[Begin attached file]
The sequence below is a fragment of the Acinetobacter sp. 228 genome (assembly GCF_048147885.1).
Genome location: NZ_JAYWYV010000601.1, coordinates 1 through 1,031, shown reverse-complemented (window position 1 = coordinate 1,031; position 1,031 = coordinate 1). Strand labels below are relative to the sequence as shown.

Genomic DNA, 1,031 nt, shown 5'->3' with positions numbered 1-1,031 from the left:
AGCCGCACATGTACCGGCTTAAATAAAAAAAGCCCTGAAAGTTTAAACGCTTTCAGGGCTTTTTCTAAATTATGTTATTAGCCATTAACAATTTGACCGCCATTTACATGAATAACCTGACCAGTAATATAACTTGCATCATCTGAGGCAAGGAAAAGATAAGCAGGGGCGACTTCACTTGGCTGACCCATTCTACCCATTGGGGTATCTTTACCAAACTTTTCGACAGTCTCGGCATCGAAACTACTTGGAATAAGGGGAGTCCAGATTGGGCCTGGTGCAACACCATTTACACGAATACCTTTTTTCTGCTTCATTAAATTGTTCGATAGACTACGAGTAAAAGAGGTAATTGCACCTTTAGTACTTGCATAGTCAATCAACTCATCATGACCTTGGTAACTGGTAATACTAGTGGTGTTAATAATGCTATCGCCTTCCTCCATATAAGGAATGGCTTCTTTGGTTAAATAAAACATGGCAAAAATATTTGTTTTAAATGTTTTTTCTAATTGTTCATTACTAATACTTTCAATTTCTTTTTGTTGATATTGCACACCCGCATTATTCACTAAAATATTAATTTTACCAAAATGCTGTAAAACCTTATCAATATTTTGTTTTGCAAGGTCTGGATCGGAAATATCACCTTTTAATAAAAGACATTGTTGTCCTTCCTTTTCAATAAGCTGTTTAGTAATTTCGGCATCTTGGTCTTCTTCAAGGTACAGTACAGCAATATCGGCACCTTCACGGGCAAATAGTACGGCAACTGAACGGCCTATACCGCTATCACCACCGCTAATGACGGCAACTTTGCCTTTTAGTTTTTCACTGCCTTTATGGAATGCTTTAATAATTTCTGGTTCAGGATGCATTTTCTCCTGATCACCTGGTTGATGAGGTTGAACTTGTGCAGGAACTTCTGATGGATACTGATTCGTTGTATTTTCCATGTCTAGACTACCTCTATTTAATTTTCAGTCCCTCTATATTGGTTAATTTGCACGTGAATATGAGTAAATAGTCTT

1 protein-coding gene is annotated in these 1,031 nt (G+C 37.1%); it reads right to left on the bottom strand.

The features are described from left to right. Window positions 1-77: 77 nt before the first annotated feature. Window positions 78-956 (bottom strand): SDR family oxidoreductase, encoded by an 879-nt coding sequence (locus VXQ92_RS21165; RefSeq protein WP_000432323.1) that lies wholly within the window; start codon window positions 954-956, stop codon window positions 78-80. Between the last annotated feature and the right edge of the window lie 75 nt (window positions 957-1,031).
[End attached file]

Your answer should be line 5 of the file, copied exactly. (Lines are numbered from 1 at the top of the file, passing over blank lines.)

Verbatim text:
1 protein-coding gene is annotated in these 1,031 nt (G+C 37.1%); it reads right to left on the bottom strand.